Thinking about voice

This page is to help you thinking about voice, and finding your own voice.

The two videos on the Introduction to making radio page may be useful in thinking about finding your voice, and following your interests. Here they are again…



How to ‘speak’ on radio

One of the great things about community radio organisations is the amount of freedom you get to speak as yourself and to talk about your own interests and passions.

You don’t have to always ‘speak properly’ like you might have to at school or in formal situations. However you do need to make sure that your listeners can hear and understand you.  One of the best things about community radio is that it doesn’t sound like the BBC but reflects the wide variety of different voices within your community.

Community radio organisations must also make sure they are catering for the local community (or the community of interest) that the organisation serves and broadcasts to. Therefore content and the ‘voice’ that you adopt should be relevant to the community. Speaking in your own accent and dialect is usually fine – although there may be instances when it is necessary for you to adopt a different kind of voice.  Becoming aware of how you might adopt different voices for particular purposes or audiences is a key skill that you can develop through becoming a young broadcaster.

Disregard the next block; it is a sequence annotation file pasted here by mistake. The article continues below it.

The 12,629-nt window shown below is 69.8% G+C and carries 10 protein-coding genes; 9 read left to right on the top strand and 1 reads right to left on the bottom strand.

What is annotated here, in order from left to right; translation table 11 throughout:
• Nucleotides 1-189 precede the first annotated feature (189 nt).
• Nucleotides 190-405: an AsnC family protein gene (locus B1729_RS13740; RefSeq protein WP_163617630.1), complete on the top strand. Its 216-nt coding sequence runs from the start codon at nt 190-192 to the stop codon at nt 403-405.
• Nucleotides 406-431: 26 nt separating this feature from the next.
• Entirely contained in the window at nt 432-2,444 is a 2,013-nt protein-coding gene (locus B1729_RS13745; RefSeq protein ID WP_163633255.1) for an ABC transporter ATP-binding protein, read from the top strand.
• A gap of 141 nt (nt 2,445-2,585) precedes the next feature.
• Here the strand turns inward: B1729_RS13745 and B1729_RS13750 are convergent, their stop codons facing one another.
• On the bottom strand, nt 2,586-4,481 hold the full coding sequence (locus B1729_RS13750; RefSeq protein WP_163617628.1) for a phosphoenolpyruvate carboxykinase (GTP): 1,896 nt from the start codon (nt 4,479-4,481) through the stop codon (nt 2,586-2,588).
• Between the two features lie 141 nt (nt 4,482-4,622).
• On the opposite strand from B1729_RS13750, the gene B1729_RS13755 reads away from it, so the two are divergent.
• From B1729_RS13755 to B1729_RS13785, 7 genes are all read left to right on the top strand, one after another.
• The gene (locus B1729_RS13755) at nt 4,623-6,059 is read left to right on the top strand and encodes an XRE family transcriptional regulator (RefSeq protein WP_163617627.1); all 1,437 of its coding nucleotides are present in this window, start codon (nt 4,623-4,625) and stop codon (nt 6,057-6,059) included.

You may need to speak to people such as politicians, head teachers or other people in positions of authority as part of your radio work.  Try not to be overwhelmed, and remember that you have important views and ideas that are often original and different to the views expressed in the mainstream media.  See these different views as a strength to draw on in order to make great radio!



  • be clear who your audience is and speak appropriately
  • speak clearly enough for people to understand you
  • listen carefully to people you invite on air and respond to them
  • be confident about your views and opinions
  • consider the different voices you might adopt for different purposes



  • feel you need to adopt a ‘posh’ accent or speak in a way that doesn’t come naturally to you
  • feel you need to talk or present in the same way that you hear on commercial and public service broadcasting
  • be daunted when speaking to people in positions of authority.  As a broadcaster you have power!